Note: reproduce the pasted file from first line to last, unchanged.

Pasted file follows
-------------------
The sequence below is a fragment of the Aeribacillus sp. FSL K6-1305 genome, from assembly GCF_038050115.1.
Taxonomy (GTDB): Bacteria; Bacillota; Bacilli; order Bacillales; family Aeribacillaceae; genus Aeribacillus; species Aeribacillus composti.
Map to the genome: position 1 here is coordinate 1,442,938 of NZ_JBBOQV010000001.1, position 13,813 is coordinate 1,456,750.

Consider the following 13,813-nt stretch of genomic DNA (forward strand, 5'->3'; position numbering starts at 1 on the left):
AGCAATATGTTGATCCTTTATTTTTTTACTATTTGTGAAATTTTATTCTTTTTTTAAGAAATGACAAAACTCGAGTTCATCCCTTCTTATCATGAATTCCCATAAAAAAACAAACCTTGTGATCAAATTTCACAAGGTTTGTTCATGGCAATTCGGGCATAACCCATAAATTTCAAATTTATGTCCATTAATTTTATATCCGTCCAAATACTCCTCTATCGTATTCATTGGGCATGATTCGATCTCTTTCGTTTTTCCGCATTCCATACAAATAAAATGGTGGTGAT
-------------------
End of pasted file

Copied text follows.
The sequence below is a fragment of the Aeribacillus sp. FSL K6-1305 genome, from assembly GCF_038050115.1.
Taxonomy (GTDB): Bacteria; Bacillota; Bacilli; order Bacillales; family Aeribacillaceae; genus Aeribacillus; species Aeribacillus composti.
Map to the genome: position 1 here is coordinate 1,442,938 of NZ_JBBOQV010000001.1, position 13,813 is coordinate 1,456,750.

Consider the following 13,813-nt stretch of genomic DNA (forward strand, 5'->3'; position numbering starts at 1 on the left):
AGCAATATGTTGATCCTTTATTTTTTTACTATTTGTGAAATTTTATTCTTTTTTTAAGAAATGACAAAACTCGAGTTCATCCCTTCTTATCATGAATTCCCATAAAAAAACAAACCTTGTGATCAAATTTCACAAGGTTTGTTCATGGCAATTCGGGCATAACCCATAAATTTCAAATTTATGTCCATTAATTTTATATCCGTCCAAATACTCCTCTATCGTATTCATTGGGCATGATTCGATCTCTTTCGTTTTTCCGCATTCCATACAAATAAAATGGTGGTGAT